Word Count Woe: What Should You Do With Your Very Long Manuscript?

Word Count Woe: What Should You Do With Your Very Long Manuscript?

Sometimes being the author of a really long novel is no fun at all.

It’s not something we talk about a lot, but it’s true, isn’t it? Your friend with the 70,000-word novel (fairly typical) has a relatively easy time getting feedback from friends and family, while you have to beg and plead for someone to give your 140,000-word tome a chance.

Your friend gets replies from agents who actually read her book. You get replies from agents who dismissed yours as unmarketable.

The Pitfalls of Writing a Long Manuscript

The other thing that kind of sucks when you’ve written a very long manuscript is that finding an editor is a lot harder. You know you need a developmental editor and a copyeditor, because every novel does, but most editors charge by the word or page. And that makes sense—the more words, the more work—but that doesn’t help when your friend is paying possibly thousands less for the very same process.

It’s a simple truth: When you’ve written a long manuscript, the feedback you want and need is more difficult to afford. So you try to make do with affordable amateurs, and your work, every bit as worthy as your friend’s, inevitably suffers.

3 Ways to Manage Your Very Long Manuscript

So what do you do? Well, you can’t change the reality of the work that goes into editing a long manuscript, but there are definitely a few things you can do to make the road ahead less costly.

1. Break It Down Into Multiple Novels

Have you considered the possibility that you’ve written more than one book?

It happens. When I began my transition from traditional publishing to freelance developmental editing, the first novel I worked on was massive: 164,000 words. What became clear during the editing process—and what the author himself already suspected—is that his manuscript was actually at least three novels.

While these three or more stories weren’t yet fully formed as individual novels, they had enough distinct characters and storylines to indicate they would eventually function that way. And that’s how he published the books: as a trilogy.

In fiction, it’s not uncommon for a densely plotted, long manuscript to actually be two or more novels. With two novels, you can spread out the work—and the investments. Your editor might even give you a discount on Book Two.

More recently I worked with an author who divided his book into two novels before I edited them. When he published, he decided they worked better as one after all. Sometimes that happens too, but by opening himself up to the possibility of two novels, he got a lot more feedback and saved some money.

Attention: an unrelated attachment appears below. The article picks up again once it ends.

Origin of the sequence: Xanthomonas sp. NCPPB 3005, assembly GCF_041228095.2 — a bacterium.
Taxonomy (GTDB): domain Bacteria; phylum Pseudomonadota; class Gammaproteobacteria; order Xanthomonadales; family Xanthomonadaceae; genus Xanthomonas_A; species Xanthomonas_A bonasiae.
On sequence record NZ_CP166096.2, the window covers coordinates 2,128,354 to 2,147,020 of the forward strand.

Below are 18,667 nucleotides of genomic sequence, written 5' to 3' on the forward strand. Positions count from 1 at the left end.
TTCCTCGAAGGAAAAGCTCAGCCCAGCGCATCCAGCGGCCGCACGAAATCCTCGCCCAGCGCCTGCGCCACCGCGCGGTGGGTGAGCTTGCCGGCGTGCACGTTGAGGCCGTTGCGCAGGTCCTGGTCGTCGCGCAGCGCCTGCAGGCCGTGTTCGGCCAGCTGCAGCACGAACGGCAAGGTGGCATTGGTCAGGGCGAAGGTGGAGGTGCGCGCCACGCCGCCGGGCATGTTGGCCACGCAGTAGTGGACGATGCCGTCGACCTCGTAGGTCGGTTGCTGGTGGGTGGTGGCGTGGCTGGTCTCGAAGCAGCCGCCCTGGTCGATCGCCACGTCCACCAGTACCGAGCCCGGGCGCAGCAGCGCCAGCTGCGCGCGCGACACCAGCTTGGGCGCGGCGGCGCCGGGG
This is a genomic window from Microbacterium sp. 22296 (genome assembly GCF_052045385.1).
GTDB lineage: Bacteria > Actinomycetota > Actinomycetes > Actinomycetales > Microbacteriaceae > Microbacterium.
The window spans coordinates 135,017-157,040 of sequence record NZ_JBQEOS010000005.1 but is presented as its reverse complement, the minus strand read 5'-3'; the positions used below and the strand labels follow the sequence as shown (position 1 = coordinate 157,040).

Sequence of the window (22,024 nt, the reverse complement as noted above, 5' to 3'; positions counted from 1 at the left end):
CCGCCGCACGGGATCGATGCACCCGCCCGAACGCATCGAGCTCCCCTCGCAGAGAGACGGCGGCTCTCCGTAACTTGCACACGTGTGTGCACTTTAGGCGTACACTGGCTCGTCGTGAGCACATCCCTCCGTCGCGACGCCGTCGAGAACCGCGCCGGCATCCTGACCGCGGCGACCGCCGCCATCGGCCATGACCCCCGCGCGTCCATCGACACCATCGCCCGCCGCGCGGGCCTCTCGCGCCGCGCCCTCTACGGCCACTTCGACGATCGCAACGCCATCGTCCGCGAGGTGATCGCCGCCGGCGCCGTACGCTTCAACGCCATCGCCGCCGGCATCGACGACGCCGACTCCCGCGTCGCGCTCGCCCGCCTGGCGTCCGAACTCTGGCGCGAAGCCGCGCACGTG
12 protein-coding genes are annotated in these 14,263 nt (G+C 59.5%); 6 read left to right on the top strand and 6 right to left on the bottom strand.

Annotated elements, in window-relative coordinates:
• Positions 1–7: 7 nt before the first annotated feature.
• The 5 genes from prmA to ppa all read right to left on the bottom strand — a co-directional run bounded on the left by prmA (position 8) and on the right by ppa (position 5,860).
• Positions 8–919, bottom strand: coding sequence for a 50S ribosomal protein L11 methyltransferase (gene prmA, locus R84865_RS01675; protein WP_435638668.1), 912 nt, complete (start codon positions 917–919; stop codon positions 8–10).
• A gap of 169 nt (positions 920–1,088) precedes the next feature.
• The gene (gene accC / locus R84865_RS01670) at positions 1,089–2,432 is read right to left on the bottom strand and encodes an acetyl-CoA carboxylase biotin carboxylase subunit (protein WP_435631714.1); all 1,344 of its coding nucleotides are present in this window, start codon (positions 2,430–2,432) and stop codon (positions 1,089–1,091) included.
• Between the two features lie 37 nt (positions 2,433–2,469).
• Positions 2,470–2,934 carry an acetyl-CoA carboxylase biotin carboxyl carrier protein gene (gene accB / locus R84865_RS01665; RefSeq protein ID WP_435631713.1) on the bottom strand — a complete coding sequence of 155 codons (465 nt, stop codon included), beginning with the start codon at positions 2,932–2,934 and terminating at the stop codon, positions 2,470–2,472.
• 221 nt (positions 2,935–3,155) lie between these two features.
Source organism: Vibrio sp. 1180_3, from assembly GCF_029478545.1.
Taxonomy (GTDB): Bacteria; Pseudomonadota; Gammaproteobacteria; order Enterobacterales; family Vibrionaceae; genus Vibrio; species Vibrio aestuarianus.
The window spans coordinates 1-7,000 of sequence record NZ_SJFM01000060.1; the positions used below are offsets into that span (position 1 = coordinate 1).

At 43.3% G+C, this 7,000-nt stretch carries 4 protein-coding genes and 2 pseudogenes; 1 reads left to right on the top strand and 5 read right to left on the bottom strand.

2. Evaluate Whether or Not You’re Overwriting

A long manuscript shouldn’t be always multiple books. Sometimes a big word count comes not from excess of story, but simply excess of words.

Last year, I edited a compelling science-fiction novel that had exactly that problem. Pages and pages were devoted to detailing anxieties and questions already clear in the surrounding narrative. The result was a manuscript easily twice as long as necessary.

Overwriting is one of the most frequent issues to be found in early drafts, even for manuscripts that aren’t very long. You, as the author, generally know your intent, but you can never be certain when you’ve provided enough information to engage the reader. Some authors write too little as a result, assuming readers will get it, but many go the opposite direction, making the same points repeatedly.

If you think this could be an issue with your writing, then read through your manuscript with that in mind. If you can spot overwriting before hiring an editor, you can save yourself time and money.

This is also a great way to use beta readers. A beta reader can’t provide you the detail a professional editor can, but she can certainly tell you where your novel feels repetitive. And you, in turn, can whittle your novel down into a tighter, more efficient story that will be far easier to handle when it comes to editing.

3. Be Patient

Of course, it is absolutely possible the reason your novel is 140,000 words is because you’ve crafted a story that genuinely requires 140,000 words. That’s great, but it also leaves you with the same problems you started with.

It can be frustrating to watch your friend with the shorter manuscript make her way through the editorial process, but don’t forget: This isn’t a race.